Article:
At the time, Brian's Song was the fourth most-watched film ever to air on television, behind only the theatrical blockbusters Ben-Hur, The Birds and The Bridge On the River Kwai.
A trio of trivia:
1. Louis Gossett, Jr. was originally cast as Gale Sayers. Days before shooting began, Gossett tore his Achilles' tendon while working out.
2. Bewitched fans will notice the interior of Gale Sayers' house was the interior set of Darrin and Samantha's house.
3. Before filming his death scene, James Caan reportedly said, "Hold my cigarette and hold my can of Coke, I have to die."
"Hands of Time" (Theme from the Screen Gems Television Production Brian's Song) with music by Michel Legrand and lyrics by Alan and Marilyn Bergman was a popular tune during the early 1970s and has become a standard. Legrand's instrumental version of the theme song charted for eight weeks in 1972, peaking at #56.
If the hands of time were hands that I could hold, I'd keep them warm and in my hands they'd not turn cold.
Hand in hand we'd choose the moments that should last; the lovely moments that should have no future and no past.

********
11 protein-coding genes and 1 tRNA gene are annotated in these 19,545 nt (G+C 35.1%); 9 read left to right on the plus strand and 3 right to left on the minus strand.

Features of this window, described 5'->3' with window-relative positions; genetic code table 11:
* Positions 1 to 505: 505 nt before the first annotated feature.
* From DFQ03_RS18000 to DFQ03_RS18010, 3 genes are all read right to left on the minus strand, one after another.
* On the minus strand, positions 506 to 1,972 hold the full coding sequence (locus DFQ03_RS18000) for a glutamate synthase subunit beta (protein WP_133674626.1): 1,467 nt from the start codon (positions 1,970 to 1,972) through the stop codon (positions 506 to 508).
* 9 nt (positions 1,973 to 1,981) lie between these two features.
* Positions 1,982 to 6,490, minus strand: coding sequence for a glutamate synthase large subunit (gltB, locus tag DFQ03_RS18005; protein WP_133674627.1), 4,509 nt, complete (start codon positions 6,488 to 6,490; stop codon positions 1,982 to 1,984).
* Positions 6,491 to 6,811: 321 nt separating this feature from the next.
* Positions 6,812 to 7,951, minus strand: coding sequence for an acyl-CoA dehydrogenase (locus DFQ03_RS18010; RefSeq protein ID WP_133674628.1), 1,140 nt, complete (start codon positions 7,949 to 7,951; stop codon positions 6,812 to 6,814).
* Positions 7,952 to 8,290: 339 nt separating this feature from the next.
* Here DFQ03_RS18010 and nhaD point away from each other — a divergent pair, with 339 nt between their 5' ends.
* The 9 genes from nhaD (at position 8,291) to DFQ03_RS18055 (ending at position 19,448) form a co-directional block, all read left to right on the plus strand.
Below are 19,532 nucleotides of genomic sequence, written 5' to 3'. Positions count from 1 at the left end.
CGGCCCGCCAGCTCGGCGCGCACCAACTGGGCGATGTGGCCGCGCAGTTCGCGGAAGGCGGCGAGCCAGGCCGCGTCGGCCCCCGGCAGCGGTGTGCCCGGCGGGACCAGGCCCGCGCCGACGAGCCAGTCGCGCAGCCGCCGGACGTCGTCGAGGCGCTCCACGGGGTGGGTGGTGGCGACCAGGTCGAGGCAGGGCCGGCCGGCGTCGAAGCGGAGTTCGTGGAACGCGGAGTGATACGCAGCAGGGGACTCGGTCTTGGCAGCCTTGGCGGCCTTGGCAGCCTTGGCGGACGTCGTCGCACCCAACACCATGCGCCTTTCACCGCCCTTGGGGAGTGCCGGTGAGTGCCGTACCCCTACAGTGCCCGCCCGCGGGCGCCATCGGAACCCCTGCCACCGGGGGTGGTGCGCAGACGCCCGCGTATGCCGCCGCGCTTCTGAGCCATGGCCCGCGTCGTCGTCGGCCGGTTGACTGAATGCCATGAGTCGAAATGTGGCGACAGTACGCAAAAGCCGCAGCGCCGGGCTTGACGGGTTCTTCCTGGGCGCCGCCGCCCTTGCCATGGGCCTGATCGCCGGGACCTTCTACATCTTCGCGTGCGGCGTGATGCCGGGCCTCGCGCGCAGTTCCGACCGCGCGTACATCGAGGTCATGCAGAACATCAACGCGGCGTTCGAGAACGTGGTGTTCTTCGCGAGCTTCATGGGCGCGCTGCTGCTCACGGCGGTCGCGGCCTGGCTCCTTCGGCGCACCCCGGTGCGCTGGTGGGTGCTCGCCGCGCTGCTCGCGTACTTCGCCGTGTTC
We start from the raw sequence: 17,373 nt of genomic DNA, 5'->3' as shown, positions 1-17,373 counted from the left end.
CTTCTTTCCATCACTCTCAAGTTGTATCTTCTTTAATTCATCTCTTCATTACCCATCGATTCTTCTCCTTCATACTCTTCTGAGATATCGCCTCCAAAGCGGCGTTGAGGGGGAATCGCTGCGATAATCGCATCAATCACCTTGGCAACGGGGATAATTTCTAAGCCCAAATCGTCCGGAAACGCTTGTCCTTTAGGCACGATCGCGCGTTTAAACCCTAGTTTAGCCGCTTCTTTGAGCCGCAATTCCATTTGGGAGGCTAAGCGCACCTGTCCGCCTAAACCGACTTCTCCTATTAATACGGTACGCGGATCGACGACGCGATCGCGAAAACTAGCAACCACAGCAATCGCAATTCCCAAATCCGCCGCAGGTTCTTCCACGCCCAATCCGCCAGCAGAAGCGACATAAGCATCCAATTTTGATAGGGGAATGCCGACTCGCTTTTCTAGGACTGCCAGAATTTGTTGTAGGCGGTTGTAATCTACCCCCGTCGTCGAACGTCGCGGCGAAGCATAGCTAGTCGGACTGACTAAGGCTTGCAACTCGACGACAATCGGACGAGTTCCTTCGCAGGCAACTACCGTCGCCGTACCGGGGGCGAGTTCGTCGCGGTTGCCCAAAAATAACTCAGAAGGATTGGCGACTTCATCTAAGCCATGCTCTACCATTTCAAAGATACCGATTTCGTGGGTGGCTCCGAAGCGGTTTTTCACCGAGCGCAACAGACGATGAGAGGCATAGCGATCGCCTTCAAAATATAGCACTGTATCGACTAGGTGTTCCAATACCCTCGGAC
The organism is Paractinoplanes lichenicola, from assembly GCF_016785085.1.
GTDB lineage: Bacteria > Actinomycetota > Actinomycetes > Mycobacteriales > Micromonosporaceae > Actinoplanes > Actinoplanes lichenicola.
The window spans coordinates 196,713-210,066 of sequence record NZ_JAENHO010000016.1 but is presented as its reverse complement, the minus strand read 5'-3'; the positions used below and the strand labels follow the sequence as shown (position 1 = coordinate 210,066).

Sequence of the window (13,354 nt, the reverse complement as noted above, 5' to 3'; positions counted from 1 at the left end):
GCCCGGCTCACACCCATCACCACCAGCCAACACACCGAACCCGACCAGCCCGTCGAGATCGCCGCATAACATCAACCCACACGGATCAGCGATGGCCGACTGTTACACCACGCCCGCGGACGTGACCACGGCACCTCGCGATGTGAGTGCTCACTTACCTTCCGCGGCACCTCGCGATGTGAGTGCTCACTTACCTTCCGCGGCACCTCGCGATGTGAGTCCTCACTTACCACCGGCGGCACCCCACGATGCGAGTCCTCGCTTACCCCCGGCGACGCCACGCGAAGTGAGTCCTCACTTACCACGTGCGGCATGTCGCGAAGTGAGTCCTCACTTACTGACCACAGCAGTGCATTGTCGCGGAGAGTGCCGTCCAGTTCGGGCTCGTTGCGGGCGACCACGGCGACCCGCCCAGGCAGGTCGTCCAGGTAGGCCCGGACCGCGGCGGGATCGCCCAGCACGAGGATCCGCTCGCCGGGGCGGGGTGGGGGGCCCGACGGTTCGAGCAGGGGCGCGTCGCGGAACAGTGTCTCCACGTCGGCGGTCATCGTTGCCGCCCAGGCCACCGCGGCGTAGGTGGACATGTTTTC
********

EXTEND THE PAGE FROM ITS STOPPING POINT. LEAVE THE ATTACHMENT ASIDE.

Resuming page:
The summer from the top of a swing, the comfort in the sound of a lullaby.
The innocence of leaves in the spring.
But most of all the moment when love first touched me!
All the happy days would never learn to fly until the hands of time would choose to wave "good-bye."
Instrumental by Michel Legrand
Instrumental by Henry Mancini
Perry Como Sings "Hands of Time"
Johnny Mathis Sings "Hands of Time"
About Brian Piccolo and Gale Sayers
|Gale Sayers and Brian Piccolo|
Louis Brian Piccolo (October 31, 1943 - June 16, 1970) was a professional football player, a running back for the Chicago Bears for four years. He died at age 26 from embryonal cell carcinoma, an aggressive form of germ cell testicular cancer, first diagnosed after it had spread to his chest cavity.
Born in Pittsfield, Massachusetts, Piccolo was the youngest of three sons of Joseph and Irene Piccolo. The family moved to Florida when he was three.
Growing up in Fort Lauderdale, Pic, as he was known to his friends, was a super jock. A standout in four sports, he lettered in football, baseball, basketball and track.